Thursday, April 18, 2013

A Smarter Way to Predict the Chase Cutoff: Why Making the Chase is about Racing Against History, Not Other Drivers

(This is a cross-post with StatsInsights.com)

After 26 races, the top ten drivers in the points standings qualify for the Chase (plus two wildcard drivers).

The key obviously is making it into the top 10 in points. That tenth position takes on supreme importance in discussions throughout the season, every week from now through the summer.

Here's the fascinating thing: cracking the top 10 is not really about beating the other drivers, but about racing against a historically consistent benchmark. If you focus on making that benchmark, it doesn't matter what the other drivers do.

Let's take a closer look.

We know that after each race, the winner gets 43 points, and last place gets 1 point (each position is worth one point), plus some bonus points.

Here's what happens though: after just a few races, the amount of points it takes to be in any given position is very consistent.

I have highlighted 10th place: notice that the average points per race required to be in 10th place is very consistent throughout the season, hovering between 30 and 31. No matter how many races into the season we are, 30 points per race will keep you in the 10th spot. For example, right now 10th place in points is Paul Menard. His 206 points after 7 races is an average of 29.4 points per race, very close to the predicted average.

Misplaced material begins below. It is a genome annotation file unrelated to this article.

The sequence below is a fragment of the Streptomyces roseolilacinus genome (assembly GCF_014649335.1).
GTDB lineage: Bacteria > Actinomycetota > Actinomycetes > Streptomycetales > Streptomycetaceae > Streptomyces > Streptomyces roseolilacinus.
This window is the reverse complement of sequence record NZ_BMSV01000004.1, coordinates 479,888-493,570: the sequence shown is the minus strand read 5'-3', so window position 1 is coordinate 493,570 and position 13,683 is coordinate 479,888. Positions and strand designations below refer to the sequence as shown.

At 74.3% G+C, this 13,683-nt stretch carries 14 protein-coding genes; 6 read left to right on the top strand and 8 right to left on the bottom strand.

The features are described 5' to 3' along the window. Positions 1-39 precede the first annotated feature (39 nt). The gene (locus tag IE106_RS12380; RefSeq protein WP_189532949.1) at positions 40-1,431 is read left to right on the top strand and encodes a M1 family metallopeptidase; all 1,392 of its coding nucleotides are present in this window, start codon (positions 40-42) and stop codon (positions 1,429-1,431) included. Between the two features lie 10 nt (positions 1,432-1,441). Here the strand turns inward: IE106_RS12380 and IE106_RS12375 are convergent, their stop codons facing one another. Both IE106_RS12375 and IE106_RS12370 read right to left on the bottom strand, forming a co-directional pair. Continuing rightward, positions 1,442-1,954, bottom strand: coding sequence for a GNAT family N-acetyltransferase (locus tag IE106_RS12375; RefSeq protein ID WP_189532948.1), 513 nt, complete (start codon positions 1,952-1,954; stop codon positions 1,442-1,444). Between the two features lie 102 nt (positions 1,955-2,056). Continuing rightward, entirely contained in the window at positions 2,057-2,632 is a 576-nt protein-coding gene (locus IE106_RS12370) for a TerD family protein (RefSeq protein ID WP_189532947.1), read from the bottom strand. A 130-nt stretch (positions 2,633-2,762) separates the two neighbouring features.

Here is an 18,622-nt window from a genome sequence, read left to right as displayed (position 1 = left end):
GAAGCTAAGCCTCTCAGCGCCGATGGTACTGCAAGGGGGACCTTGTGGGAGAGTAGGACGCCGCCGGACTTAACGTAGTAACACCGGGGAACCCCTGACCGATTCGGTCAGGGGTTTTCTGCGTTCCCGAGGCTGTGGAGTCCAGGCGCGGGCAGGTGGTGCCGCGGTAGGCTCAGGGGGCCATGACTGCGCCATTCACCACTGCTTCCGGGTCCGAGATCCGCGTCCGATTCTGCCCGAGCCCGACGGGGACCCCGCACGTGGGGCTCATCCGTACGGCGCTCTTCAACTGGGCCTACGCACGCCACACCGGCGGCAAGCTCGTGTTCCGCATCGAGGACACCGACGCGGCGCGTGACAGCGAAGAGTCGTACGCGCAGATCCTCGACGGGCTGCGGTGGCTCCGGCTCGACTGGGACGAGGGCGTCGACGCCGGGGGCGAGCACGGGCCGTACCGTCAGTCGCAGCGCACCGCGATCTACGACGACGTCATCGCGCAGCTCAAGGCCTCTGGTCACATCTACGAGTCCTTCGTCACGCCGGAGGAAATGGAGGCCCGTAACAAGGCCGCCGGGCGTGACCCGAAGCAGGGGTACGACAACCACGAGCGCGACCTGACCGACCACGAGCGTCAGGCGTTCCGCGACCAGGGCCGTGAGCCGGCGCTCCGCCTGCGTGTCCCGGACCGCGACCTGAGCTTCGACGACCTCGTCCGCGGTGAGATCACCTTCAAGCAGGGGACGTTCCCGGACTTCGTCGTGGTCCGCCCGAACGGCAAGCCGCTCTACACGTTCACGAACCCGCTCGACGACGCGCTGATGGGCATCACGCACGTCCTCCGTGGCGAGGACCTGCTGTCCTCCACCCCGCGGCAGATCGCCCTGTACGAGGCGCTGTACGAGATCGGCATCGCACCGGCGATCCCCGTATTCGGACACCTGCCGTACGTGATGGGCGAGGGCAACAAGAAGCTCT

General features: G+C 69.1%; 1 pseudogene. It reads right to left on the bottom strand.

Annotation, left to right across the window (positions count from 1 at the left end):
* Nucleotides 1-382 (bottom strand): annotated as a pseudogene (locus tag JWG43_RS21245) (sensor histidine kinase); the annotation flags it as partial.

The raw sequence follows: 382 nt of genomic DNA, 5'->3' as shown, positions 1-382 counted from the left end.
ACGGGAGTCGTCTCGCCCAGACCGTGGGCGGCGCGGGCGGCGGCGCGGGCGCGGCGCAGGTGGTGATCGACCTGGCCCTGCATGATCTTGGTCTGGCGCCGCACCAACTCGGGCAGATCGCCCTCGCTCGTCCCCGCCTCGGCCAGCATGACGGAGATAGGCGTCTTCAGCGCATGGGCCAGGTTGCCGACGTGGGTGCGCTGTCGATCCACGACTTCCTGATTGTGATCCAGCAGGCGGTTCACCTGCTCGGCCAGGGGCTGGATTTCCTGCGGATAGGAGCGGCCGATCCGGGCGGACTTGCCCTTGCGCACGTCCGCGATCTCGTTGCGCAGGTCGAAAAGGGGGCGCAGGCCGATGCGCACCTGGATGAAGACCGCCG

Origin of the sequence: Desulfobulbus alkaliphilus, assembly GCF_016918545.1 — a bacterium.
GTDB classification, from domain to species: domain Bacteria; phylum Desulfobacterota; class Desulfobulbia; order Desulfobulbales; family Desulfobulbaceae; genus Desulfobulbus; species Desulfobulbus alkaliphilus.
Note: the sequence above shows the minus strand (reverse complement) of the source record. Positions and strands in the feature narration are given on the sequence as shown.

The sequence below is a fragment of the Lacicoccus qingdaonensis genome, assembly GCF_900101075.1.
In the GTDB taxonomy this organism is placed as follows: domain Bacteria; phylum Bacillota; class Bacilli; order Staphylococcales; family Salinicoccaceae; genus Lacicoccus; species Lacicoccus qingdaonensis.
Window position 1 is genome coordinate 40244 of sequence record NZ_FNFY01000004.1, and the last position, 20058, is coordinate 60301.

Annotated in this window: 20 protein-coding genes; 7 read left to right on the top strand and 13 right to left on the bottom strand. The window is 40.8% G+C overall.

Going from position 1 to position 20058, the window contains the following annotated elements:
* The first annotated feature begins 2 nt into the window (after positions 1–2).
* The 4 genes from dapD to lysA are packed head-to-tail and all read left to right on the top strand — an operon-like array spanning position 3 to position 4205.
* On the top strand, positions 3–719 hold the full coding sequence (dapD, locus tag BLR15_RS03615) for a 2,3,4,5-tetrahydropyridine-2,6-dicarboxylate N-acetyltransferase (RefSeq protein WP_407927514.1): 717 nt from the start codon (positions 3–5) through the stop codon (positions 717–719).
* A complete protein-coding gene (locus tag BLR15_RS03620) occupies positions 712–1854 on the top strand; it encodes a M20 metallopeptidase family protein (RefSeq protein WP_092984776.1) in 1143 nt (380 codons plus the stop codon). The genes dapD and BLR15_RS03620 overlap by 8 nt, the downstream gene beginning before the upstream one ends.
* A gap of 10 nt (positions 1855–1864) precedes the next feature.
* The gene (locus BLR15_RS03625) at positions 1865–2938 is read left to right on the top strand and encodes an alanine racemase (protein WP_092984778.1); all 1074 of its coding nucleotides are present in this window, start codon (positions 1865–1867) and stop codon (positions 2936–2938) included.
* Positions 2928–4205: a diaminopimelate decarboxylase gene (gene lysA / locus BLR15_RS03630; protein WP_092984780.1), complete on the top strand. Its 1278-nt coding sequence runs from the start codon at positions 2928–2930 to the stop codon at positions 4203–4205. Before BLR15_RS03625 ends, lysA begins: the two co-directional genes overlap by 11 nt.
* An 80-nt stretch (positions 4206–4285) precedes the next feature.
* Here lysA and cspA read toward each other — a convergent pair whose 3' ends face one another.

What does this mean in terms of qualifying for the Chase? After 26 races, you would need about 26*30 = 780 points to make the top 10. Using 800 points as a round number for where a driver would need to be after 26 races, it's very easy to predict now what each driver needs to do in the next 19 races to make it in.


In the table above, you see that Kyle Busch could average just a 15th place finish from here on out and still qualify. Jeff Gordon would need to do significantly better, averaging better than 11th in every race to make it in. Here you see how important every position is each week. Paul Menard, for example, needs to average 12th each week to make the chase, but averaging 13th will mean he probably won't make the cut.

The most important takeaway from this table is that a driver just has to focus on hitting a target; the Chase berth will naturally follow. Using this thought process may be easier, less stressful, and more predictable for teams and their drivers: focus on staying consistent, executing well, and hitting the benchmark rather than worrying about how everybody else is doing.  

(If you like this article, check out this post in 2009 where I described Chase qualifying levels, based on the old points system)